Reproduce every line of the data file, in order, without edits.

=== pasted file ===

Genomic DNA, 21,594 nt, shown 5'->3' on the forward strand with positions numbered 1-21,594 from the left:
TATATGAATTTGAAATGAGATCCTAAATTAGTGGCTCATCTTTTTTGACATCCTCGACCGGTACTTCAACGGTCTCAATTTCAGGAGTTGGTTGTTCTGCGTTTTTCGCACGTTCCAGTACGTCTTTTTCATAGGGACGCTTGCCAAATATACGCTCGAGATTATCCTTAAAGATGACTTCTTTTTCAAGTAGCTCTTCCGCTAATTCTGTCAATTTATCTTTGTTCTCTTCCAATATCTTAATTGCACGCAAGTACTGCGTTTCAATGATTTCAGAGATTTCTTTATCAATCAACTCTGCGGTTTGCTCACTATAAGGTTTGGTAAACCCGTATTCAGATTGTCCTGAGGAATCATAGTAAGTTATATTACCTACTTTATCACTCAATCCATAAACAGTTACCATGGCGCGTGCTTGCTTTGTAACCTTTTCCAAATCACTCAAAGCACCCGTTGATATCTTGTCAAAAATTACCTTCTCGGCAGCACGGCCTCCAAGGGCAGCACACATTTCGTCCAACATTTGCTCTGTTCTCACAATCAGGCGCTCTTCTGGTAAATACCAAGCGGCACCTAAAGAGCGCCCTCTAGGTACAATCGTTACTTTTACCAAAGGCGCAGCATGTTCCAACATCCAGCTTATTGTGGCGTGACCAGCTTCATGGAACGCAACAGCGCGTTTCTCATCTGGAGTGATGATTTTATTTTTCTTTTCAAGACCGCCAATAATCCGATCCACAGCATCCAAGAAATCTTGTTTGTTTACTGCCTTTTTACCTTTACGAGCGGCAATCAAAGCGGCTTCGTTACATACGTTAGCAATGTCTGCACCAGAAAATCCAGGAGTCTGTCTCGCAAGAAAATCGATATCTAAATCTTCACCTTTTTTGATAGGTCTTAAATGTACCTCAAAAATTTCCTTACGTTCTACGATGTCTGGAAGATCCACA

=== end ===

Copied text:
Genomic DNA, 21,594 nt, shown 5'->3' on the forward strand with positions numbered 1-21,594 from the left:
TATATGAATTTGAAATGAGATCCTAAATTAGTGGCTCATCTTTTTTGACATCCTCGACCGGTACTTCAACGGTCTCAATTTCAGGAGTTGGTTGTTCTGCGTTTTTCGCACGTTCCAGTACGTCTTTTTCATAGGGACGCTTGCCAAATATACGCTCGAGATTATCCTTAAAGATGACTTCTTTTTCAAGTAGCTCTTCCGCTAATTCTGTCAATTTATCTTTGTTCTCTTCCAATATCTTAATTGCACGCAAGTACTGCGTTTCAATGATTTCAGAGATTTCTTTATCAATCAACTCTGCGGTTTGCTCACTATAAGGTTTGGTAAACCCGTATTCAGATTGTCCTGAGGAATCATAGTAAGTTATATTACCTACTTTATCACTCAATCCATAAACAGTTACCATGGCGCGTGCTTGCTTTGTAACCTTTTCCAAATCACTCAAAGCACCCGTTGATATCTTGTCAAAAATTACCTTCTCGGCAGCACGGCCTCCAAGGGCAGCACACATTTCGTCCAACATTTGCTCTGTTCTCACAATCAGGCGCTCTTCTGGTAAATACCAAGCGGCACCTAAAGAGCGCCCTCTAGGTACAATCGTTACTTTTACCAAAGGCGCAGCATGTTCCAACATCCAGCTTATTGTGGCGTGACCAGCTTCATGGAACGCAACAGCGCGTTTCTCATCTGGAGTGATGATTTTATTTTTCTTTTCAAGACCGCCAATAATCCGATCCACAGCATCCAAGAAATCTTGTTTGTTTACTGCCTTTTTACCTTTACGAGCGGCAATCAAAGCGGCTTCGTTACATACGTTAGCAATGTCTGCACCAGAAAATCCAGGAGTCTGTCTCGCAAGAAAATCGATATCTAAATCTTCACCTTTTTTGATAGGTCTTAAATGTACCTCAAAAATTTCCTTACGTTCTACGATGTCTGGAAGATCCACA